Silicon Valley BJProteinSimple, the Santa Clara-based protein analysis company that filed to go public last week, will move its 200 employees to North San Jose, where it will have plenty of room to grow.

ProteinSimple just leased 3001 Orchard Parkway, the roughly 100,000-square-foot former Fairchild Semiconductor building that Ridge Capital Investors and Contrarian Capital Management bought last year. It’s a big space jump for ProteinSimple, which currently occupies about 45,000 square feet of lab, office and manufacturing space in two buildings in Santa Clara.

The deal is an example of two trends — both of which are good for landlords. It’s more evidence that the real estate market will continue to benefit from the region’s IPO pipeline as companies gear up for the hiring binges that come with going public. And it’s additional affirmation that investors’ bets on rehabbing tired old Silicon Valley buildings may have been well played.

ProteinSimple — winner of The Business Journal’s 2012 Idea and Innovation Award— describes its business as “simply to help researchers gain a better understanding of proteins and their role in disease,”according to its website. The company, founded in 2001 as CellBiosciences, has developed a variety of technologies for protein analysis. These include a replacement for the traditional Western blot assay used to identify pathologies in tissue samples. The product results in faster tests and results.

ProteinSimple, whose Nasdaq ticker will be PRTN, said it could raise up to $86.25 million in the offering. The company earned about $1 million on revenue of $51 million in 2013.

Tim Harkness, ProteinSimple’s president and CEO, declined to comment on Friday because his company has entered a mandated “quiet period” before going public.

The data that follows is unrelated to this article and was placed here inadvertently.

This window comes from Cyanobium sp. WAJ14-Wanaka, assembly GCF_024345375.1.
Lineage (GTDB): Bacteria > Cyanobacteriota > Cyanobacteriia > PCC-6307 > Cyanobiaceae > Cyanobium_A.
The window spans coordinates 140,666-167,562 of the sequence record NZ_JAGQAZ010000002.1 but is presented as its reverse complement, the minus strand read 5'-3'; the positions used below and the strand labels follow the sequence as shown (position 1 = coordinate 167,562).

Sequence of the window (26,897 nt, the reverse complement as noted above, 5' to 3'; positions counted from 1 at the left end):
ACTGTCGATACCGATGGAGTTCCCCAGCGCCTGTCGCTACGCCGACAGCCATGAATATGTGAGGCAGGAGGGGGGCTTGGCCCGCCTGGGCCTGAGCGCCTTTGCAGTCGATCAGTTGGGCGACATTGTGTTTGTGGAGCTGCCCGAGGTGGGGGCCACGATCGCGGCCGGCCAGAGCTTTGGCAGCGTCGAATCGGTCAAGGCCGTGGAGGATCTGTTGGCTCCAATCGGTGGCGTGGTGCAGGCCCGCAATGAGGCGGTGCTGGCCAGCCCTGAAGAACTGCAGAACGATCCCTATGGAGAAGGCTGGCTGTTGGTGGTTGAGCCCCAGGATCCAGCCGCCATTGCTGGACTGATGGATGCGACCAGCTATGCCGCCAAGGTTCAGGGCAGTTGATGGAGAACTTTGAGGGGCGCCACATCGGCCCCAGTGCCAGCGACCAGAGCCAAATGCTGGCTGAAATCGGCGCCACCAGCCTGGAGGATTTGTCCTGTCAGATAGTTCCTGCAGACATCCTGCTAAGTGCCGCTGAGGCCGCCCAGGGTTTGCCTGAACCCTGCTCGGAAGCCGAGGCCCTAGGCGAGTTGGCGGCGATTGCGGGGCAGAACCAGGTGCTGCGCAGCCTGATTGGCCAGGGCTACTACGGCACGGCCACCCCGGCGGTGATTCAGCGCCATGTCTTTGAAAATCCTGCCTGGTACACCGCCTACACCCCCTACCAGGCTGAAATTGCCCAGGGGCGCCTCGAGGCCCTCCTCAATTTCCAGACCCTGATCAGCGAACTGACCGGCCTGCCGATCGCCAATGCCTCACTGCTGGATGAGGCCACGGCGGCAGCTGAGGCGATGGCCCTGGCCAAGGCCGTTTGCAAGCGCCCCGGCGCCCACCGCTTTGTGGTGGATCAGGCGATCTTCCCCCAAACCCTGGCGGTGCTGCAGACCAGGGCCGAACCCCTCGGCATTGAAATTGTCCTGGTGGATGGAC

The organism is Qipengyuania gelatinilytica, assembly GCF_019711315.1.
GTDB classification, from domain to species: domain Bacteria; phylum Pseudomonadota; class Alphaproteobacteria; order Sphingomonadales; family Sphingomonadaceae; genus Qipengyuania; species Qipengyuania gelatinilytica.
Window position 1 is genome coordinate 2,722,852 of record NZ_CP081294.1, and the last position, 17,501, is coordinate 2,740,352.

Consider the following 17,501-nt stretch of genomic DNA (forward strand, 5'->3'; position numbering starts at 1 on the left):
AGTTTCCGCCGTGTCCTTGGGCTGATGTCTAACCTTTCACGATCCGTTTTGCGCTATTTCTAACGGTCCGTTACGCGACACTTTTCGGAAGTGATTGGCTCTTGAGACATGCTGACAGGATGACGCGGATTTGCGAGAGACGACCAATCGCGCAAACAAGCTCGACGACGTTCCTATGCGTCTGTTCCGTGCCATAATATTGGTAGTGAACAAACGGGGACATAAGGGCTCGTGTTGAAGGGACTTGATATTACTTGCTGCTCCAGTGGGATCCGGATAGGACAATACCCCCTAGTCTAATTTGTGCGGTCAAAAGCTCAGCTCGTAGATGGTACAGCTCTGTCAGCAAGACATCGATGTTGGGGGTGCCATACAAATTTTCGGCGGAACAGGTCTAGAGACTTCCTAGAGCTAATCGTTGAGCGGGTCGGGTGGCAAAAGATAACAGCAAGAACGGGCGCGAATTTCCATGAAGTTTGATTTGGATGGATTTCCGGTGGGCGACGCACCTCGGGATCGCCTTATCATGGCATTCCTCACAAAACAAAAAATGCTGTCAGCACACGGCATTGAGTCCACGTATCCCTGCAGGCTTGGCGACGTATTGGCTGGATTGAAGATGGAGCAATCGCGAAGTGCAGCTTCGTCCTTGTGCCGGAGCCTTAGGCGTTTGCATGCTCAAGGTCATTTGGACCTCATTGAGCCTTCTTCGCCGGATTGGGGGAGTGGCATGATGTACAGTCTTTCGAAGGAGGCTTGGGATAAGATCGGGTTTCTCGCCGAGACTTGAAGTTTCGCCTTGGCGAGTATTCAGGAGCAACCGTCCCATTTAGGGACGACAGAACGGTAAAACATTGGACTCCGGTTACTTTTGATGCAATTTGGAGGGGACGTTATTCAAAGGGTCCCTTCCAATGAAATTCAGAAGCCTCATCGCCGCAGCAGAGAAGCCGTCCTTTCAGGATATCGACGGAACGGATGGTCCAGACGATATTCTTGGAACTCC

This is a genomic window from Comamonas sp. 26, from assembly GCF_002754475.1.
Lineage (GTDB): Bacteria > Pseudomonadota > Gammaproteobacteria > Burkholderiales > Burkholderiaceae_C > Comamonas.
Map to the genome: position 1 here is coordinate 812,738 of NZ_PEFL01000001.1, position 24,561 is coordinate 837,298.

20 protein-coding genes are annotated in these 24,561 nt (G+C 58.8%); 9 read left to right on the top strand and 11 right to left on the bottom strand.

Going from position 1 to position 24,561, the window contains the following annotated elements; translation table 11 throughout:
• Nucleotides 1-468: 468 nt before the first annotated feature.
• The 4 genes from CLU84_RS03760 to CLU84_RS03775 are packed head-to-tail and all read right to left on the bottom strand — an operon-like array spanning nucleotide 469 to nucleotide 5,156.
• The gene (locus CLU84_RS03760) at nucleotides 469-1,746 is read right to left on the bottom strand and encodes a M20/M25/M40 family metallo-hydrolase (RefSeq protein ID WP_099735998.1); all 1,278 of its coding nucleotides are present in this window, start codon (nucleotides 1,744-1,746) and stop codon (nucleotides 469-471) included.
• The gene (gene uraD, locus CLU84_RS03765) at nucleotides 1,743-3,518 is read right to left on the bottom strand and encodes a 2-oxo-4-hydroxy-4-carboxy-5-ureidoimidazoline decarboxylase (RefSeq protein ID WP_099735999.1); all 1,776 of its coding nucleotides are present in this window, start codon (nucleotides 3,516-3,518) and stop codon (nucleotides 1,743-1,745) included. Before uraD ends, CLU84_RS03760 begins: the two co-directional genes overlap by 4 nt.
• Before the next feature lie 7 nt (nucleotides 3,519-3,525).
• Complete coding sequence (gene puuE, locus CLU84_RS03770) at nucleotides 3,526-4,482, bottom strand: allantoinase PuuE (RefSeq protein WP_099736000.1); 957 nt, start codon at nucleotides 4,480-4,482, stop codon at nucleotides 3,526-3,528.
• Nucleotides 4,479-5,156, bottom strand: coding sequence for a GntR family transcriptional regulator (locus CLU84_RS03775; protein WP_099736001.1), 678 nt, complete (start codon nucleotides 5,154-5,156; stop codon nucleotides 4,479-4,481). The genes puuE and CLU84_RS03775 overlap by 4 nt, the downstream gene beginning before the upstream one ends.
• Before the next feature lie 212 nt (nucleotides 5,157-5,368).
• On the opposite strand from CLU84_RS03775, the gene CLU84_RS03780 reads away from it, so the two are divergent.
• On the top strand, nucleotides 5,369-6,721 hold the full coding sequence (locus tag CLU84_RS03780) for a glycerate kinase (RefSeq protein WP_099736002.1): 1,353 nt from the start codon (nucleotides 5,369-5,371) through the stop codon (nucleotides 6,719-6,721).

According to the company’s filing statement, ProteinSimple will pay a starting rent of $1.82 per square foot each month, or $178,282 per month. The nine-year lease starts in September.

This is the second lease of a full building on San Jose’s “Renovation Row” in recent weeks. Late last month, I wrote about Vander-Bend Manufacturing leasing a 200,000-square-foot industrial building at 2701 Orchard Parkway.

Orchard Parkway is Ground Zero for the trend of investors rehabbing older, outdated buildings, pumping money into refreshing them and attempting to attract tenants at higher lease rates. Ridge Capital and its partner, Contrarian, bought the former Fairchild building for about $13.5 million, then pumped several million dollars into improving it. Sources say there are a couple more of these types of deals in the works.

JLL’s Conor Flannery, who represented the tenant (and was also involved in the Vander-Bend transaction), declined to comment on the ProteinSimple deal specifically. But he said the recent leases, and additional activity in the neighborhood, could be the start of a trend. So far, rehab-space landlords have been competing fiercely with each other, and as more projects get absorbed, that could change the market fundamentals.

“The one benefit for the landlords competing is that now that one of these is off the market, at some point they’re going to feel more bullish on the remaining product because there’s less competition,” he said.

“It’s just more vibrancy for the street,” he said. “With the remaining property, someone will see these two new companies that are going in, as opposed to it being a ghost town.”

Joe Kelly and Jeff Houston of CBRE were the listing brokers on the building.